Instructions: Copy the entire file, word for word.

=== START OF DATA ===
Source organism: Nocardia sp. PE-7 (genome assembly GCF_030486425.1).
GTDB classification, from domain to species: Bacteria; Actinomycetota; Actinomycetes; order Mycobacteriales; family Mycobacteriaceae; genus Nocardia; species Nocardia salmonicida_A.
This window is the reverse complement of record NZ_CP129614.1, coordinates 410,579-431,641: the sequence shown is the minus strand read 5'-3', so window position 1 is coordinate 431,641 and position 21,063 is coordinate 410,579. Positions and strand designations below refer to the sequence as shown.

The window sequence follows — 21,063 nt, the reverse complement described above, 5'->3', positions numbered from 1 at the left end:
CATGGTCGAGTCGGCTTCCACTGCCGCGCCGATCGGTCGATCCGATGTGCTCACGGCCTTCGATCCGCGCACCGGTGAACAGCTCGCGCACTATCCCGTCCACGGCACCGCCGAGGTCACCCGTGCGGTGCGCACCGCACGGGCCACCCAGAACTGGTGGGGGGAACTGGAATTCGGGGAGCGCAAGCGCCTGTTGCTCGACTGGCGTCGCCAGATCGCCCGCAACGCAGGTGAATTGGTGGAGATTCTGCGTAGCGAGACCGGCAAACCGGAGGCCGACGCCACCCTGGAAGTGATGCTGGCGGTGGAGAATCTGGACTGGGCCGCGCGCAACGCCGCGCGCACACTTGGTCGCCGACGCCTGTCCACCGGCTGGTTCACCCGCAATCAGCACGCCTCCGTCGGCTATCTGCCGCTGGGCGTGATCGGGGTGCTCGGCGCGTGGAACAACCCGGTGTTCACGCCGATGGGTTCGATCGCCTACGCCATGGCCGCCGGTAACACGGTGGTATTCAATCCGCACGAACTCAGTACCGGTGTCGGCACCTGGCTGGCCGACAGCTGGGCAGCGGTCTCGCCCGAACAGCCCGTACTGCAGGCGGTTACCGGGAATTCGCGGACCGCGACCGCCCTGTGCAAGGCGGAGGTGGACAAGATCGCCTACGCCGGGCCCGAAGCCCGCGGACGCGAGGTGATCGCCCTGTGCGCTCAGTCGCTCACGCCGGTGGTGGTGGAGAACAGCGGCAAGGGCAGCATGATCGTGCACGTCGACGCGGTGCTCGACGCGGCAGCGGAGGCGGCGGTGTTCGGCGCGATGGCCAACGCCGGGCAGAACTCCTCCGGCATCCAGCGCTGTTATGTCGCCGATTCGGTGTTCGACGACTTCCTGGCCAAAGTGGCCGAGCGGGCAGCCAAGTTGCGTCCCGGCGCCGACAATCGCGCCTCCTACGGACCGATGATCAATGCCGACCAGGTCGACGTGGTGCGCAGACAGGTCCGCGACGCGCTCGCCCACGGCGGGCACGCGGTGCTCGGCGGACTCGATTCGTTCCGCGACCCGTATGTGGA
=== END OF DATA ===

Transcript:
Source organism: Nocardia sp. PE-7 (genome assembly GCF_030486425.1).
GTDB classification, from domain to species: Bacteria; Actinomycetota; Actinomycetes; order Mycobacteriales; family Mycobacteriaceae; genus Nocardia; species Nocardia salmonicida_A.
This window is the reverse complement of record NZ_CP129614.1, coordinates 410,579-431,641: the sequence shown is the minus strand read 5'-3', so window position 1 is coordinate 431,641 and position 21,063 is coordinate 410,579. Positions and strand designations below refer to the sequence as shown.

The window sequence follows — 21,063 nt, the reverse complement described above, 5'->3', positions numbered from 1 at the left end:
CATGGTCGAGTCGGCTTCCACTGCCGCGCCGATCGGTCGATCCGATGTGCTCACGGCCTTCGATCCGCGCACCGGTGAACAGCTCGCGCACTATCCCGTCCACGGCACCGCCGAGGTCACCCGTGCGGTGCGCACCGCACGGGCCACCCAGAACTGGTGGGGGGAACTGGAATTCGGGGAGCGCAAGCGCCTGTTGCTCGACTGGCGTCGCCAGATCGCCCGCAACGCAGGTGAATTGGTGGAGATTCTGCGTAGCGAGACCGGCAAACCGGAGGCCGACGCCACCCTGGAAGTGATGCTGGCGGTGGAGAATCTGGACTGGGCCGCGCGCAACGCCGCGCGCACACTTGGTCGCCGACGCCTGTCCACCGGCTGGTTCACCCGCAATCAGCACGCCTCCGTCGGCTATCTGCCGCTGGGCGTGATCGGGGTGCTCGGCGCGTGGAACAACCCGGTGTTCACGCCGATGGGTTCGATCGCCTACGCCATGGCCGCCGGTAACACGGTGGTATTCAATCCGCACGAACTCAGTACCGGTGTCGGCACCTGGCTGGCCGACAGCTGGGCAGCGGTCTCGCCCGAACAGCCCGTACTGCAGGCGGTTACCGGGAATTCGCGGACCGCGACCGCCCTGTGCAAGGCGGAGGTGGACAAGATCGCCTACGCCGGGCCCGAAGCCCGCGGACGCGAGGTGATCGCCCTGTGCGCTCAGTCGCTCACGCCGGTGGTGGTGGAGAACAGCGGCAAGGGCAGCATGATCGTGCACGTCGACGCGGTGCTCGACGCGGCAGCGGAGGCGGCGGTGTTCGGCGCGATGGCCAACGCCGGGCAGAACTCCTCCGGCATCCAGCGCTGTTATGTCGCCGATTCGGTGTTCGACGACTTCCTGGCCAAAGTGGCCGAGCGGGCAGCCAAGTTGCGTCCCGGCGCCGACAATCGCGCCTCCTACGGACCGATGATCAATGCCGACCAGGTCGACGTGGTGCGCAGACAGGTCCGCGACGCGCTCGCCCACGGCGGGCACGCGGTGCTCGGCGGACTCGATTCGTTCCGCGACCCGTATGTGGA